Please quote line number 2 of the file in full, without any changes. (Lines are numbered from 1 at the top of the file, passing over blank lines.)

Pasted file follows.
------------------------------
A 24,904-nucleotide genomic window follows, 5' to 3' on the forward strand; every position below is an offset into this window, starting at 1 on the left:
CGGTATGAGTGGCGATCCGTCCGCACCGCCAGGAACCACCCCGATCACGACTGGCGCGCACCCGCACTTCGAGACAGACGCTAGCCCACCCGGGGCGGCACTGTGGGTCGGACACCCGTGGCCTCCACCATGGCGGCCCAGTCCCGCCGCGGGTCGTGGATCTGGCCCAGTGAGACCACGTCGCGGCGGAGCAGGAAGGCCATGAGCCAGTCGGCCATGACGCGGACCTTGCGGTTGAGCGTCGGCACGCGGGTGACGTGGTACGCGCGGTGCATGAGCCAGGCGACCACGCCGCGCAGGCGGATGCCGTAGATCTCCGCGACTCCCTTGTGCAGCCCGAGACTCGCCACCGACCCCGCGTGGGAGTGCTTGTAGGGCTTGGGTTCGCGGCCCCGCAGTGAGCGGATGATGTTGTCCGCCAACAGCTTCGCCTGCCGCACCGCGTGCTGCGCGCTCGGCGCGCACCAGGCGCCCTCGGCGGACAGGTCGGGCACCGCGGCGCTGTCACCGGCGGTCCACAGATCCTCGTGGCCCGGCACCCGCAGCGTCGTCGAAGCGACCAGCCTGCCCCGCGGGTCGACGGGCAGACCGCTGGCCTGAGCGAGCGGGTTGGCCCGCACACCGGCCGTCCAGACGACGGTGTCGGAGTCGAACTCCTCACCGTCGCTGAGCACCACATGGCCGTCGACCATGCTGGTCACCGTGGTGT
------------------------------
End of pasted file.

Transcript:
CGGTATGAGTGGCGATCCGTCCGCACCGCCAGGAACCACCCCGATCACGACTGGCGCGCACCCGCACTTCGAGACAGACGCTAGCCCACCCGGGGCGGCACTGTGGGTCGGACACCCGTGGCCTCCACCATGGCGGCCCAGTCCCGCCGCGGGTCGTGGATCTGGCCCAGTGAGACCACGTCGCGGCGGAGCAGGAAGGCCATGAGCCAGTCGGCCATGACGCGGACCTTGCGGTTGAGCGTCGGCACGCGGGTGACGTGGTACGCGCGGTGCATGAGCCAGGCGACCACGCCGCGCAGGCGGATGCCGTAGATCTCCGCGACTCCCTTGTGCAGCCCGAGACTCGCCACCGACCCCGCGTGGGAGTGCTTGTAGGGCTTGGGTTCGCGGCCCCGCAGTGAGCGGATGATGTTGTCCGCCAACAGCTTCGCCTGCCGCACCGCGTGCTGCGCGCTCGGCGCGCACCAGGCGCCCTCGGCGGACAGGTCGGGCACCGCGGCGCTGTCACCGGCGGTCCACAGATCCTCGTGGCCCGGCACCCGCAGCGTCGTCGAAGCGACCAGCCTGCCCCGCGGGTCGACGGGCAGACCGCTGGCCTGAGCGAGCGGGTTGGCCCGCACACCGGCCGTCCAGACGACGGTGTCGGAGTCGAACTCCTCACCGTCGCTGAGCACCACATGGCCGTCGACCATGCTGGTCACCGTGGTGT